Are We “Bridging Differences” Finally?

Based on a comment I left on a post over at Weblogg-ed.

I’ve been following “Bridging Differences” for quite awhile and so have seen how these two women who at first seemed far apart in their theories and experiences in education have been coming more and more to common ground – kind of shows the value of talking … hashing things out, diplomacy … um but I digress. We’ve heard/seen the same when the Stagers’ and the Richardsons’ (and others) who at times seem to be at odds over things get together to “have at it” in person seem to come away realizing they are not so far apart really.

My other take away here is that however we define or identify the members of those pushing for change in education that are not “techies” – those of us that are believers in educational technology should go out of our way to embrace and converse with them as allies in this whole change process. We will not agree on everything, but much more than not, and we will have magnified and enriched our voices.

Also note that Ms. Meier and Ms. Ravitch are blogging … and I note more and more they are linking to other sources and resources … unless they have someone else doing that for them they are making steps, perhaps unknowingly, towards embracing technology as a communicative and educational lever.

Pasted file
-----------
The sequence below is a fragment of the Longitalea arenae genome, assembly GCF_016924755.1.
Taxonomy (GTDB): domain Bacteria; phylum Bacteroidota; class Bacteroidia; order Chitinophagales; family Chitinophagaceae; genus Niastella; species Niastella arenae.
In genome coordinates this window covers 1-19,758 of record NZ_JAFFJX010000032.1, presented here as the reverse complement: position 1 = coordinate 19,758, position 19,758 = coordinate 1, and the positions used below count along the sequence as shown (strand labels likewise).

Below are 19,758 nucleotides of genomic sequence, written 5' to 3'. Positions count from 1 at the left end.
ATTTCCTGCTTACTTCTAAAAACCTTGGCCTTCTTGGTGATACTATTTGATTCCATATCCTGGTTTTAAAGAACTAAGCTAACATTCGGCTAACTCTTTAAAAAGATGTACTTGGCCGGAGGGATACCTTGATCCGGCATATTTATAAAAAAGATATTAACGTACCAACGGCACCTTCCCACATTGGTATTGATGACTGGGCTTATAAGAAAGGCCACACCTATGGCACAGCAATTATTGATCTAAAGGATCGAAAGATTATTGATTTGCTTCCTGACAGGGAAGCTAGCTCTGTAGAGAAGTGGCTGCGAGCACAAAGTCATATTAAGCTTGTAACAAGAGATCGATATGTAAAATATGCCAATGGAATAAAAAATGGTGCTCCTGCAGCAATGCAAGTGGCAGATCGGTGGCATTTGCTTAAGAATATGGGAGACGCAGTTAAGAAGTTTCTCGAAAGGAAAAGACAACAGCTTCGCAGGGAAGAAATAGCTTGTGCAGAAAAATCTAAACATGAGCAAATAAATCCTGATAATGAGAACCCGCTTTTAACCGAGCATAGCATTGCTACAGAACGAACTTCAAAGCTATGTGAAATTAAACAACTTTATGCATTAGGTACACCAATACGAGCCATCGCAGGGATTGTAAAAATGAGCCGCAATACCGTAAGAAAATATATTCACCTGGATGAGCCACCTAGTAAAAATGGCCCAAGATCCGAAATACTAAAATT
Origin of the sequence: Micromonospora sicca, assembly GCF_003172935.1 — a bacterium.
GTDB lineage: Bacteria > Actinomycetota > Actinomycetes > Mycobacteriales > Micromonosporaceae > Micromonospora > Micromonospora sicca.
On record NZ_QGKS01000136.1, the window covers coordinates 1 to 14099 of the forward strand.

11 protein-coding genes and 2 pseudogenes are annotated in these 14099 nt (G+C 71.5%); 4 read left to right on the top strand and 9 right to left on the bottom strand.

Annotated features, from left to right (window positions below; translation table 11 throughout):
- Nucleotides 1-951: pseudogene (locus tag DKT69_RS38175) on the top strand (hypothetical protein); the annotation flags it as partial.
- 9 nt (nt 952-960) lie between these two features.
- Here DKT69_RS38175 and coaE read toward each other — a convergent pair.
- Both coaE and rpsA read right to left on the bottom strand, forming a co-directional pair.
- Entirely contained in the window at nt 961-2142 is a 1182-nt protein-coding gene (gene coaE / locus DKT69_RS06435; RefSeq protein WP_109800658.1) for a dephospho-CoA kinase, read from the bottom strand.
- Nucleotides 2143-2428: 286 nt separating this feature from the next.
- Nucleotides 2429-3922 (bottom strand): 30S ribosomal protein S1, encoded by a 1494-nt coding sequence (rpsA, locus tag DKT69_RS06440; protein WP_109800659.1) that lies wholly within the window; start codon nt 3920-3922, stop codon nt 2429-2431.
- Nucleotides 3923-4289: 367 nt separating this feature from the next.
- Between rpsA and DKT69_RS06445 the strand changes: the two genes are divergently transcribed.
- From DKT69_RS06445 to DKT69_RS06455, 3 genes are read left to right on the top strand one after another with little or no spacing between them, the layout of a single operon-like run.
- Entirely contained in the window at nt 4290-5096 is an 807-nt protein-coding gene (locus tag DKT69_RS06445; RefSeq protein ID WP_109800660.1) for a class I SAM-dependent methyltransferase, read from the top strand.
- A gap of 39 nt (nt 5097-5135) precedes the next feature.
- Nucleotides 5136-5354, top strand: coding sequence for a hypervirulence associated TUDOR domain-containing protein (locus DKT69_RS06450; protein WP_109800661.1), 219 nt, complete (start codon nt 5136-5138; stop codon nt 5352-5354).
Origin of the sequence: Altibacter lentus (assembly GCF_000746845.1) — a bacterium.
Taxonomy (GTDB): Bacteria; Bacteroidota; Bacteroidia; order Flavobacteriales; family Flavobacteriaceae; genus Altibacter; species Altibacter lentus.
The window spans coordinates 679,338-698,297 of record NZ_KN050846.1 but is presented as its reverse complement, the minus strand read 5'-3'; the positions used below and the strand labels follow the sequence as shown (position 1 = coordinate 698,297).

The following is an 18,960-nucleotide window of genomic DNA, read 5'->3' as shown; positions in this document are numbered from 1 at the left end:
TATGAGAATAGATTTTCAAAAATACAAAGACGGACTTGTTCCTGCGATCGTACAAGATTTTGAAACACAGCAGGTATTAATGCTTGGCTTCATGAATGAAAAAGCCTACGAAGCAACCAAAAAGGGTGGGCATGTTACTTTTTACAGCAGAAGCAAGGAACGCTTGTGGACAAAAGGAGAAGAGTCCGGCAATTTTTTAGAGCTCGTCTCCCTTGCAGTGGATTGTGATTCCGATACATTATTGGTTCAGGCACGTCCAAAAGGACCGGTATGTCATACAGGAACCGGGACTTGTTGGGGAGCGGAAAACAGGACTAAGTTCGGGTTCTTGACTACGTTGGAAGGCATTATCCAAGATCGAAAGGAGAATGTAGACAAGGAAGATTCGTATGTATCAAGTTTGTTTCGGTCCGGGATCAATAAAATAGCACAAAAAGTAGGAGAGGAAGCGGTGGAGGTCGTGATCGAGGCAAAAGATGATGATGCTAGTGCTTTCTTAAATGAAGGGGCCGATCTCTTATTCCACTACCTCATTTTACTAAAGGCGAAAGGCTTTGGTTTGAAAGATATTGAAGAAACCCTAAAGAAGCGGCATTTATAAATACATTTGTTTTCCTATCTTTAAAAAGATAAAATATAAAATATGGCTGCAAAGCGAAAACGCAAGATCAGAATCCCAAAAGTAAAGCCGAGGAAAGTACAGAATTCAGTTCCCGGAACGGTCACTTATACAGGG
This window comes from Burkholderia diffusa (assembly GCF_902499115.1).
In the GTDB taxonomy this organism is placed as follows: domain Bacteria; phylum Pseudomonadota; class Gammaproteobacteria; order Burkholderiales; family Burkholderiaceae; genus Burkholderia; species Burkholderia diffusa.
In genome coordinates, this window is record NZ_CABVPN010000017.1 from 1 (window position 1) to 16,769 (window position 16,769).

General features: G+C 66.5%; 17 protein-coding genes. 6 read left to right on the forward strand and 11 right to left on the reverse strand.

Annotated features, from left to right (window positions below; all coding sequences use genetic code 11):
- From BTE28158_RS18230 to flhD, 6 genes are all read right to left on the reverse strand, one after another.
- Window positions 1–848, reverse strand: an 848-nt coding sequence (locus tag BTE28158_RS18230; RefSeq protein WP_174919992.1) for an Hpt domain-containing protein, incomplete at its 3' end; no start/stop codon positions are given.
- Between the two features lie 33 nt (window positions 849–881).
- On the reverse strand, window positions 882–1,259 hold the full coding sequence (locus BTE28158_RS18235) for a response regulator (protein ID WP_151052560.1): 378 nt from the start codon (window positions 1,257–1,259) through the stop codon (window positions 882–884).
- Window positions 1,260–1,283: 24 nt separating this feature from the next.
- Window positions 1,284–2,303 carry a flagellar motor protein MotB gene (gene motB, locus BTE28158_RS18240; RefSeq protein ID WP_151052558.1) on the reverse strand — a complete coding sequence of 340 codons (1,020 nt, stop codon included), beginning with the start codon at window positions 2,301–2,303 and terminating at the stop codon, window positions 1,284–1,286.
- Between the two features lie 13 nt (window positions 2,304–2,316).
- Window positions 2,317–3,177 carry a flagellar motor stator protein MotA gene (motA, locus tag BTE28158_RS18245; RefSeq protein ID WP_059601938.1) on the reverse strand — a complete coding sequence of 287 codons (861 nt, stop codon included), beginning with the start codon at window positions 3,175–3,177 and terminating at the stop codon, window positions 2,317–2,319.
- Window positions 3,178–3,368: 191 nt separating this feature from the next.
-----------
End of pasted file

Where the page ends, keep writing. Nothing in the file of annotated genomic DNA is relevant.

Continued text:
Those in power have been casting aspersions on blogging and bloggers as not having value, of being pawns in a conspiracy to undermine democracy, and all that is good. We all know that TV news, newspapers, magazines … the lot … have never been accused of that … they are sacrosanct … umm yeah.

One of the strongest lessons, in my opinion, from the whole Watergate mess was how the Nixon administration and their surrogates attacked Woodward and Bernstein and the Washington Post as being slanted and biased and off the mark wrong … and we know how that turned out. Both Meiers and Ravitch have faced similar attacks.

This country in-particular has been engaged in a raucous debate over education for a long time and that has been enhanced since the “deployment” of NCLB. Perhaps like Meirs and Ravitch we will begin to come to some common ground and bridge some … or a lot of our differences.

Learning is messy!

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